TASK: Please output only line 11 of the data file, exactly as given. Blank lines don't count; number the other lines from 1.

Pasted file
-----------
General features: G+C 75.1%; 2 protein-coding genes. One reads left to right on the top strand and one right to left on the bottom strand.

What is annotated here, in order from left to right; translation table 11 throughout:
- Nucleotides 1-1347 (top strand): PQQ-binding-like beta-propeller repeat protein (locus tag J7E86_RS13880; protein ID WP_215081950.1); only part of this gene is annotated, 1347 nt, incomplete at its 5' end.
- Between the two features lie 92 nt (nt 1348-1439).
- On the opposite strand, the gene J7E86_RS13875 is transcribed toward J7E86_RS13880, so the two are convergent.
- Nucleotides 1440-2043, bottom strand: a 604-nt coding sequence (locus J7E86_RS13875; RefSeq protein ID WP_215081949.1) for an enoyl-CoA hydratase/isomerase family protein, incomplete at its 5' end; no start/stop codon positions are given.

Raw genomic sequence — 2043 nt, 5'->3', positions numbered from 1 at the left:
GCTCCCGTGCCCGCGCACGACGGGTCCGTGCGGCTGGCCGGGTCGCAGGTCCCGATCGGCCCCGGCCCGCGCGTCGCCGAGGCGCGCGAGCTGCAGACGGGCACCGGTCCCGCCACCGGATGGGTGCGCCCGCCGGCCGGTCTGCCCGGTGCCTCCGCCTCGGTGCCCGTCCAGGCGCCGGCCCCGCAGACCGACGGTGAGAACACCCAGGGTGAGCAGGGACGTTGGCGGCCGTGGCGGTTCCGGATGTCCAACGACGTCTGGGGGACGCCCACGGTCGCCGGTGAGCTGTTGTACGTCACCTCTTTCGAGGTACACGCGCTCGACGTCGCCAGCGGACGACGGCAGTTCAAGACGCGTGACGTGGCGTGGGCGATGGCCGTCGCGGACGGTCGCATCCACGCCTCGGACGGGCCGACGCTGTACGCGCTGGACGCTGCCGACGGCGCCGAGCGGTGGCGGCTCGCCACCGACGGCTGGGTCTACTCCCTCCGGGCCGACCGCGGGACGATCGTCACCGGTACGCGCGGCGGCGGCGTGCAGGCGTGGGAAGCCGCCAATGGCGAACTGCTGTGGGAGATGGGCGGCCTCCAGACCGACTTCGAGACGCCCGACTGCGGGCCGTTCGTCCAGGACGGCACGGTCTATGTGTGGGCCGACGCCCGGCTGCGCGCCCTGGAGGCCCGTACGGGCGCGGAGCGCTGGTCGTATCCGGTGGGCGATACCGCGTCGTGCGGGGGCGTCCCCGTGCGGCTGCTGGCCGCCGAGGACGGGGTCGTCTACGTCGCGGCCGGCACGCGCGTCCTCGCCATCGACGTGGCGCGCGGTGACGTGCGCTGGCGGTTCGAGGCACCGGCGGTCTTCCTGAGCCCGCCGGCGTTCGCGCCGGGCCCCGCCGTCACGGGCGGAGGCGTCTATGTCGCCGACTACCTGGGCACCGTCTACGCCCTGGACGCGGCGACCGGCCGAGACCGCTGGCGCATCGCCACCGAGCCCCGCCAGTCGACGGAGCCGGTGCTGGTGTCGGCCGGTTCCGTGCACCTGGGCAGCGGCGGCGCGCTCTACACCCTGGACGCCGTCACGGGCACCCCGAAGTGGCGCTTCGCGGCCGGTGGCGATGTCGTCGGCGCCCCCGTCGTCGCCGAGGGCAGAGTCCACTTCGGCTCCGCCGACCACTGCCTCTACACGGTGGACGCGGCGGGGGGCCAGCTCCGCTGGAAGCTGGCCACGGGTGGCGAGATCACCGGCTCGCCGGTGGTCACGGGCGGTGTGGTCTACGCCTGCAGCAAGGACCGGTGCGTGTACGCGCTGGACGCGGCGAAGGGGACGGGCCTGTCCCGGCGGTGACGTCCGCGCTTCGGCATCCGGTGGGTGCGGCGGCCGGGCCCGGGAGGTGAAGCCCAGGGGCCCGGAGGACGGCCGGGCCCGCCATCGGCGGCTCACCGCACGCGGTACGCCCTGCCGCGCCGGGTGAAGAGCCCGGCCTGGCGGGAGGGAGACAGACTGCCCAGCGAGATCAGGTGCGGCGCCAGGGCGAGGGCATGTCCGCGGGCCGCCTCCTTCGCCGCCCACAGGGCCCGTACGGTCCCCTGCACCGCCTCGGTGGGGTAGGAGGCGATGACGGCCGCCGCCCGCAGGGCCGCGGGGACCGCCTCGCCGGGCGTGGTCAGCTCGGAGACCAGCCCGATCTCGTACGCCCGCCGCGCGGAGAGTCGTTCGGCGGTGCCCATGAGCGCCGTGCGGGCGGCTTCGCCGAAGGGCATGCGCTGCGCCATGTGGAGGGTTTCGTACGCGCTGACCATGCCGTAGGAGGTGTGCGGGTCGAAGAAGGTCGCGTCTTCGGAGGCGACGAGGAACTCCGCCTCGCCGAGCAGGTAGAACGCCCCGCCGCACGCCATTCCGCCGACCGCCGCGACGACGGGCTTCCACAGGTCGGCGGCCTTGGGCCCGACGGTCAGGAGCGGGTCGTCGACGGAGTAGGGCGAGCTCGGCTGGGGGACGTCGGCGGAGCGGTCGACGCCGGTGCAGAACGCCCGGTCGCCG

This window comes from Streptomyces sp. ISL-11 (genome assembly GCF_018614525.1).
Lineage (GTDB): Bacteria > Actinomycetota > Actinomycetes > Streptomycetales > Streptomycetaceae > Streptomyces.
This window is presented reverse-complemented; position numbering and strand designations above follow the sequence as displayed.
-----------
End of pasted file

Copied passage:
This window is presented reverse-complemented; position numbering and strand designations above follow the sequence as displayed.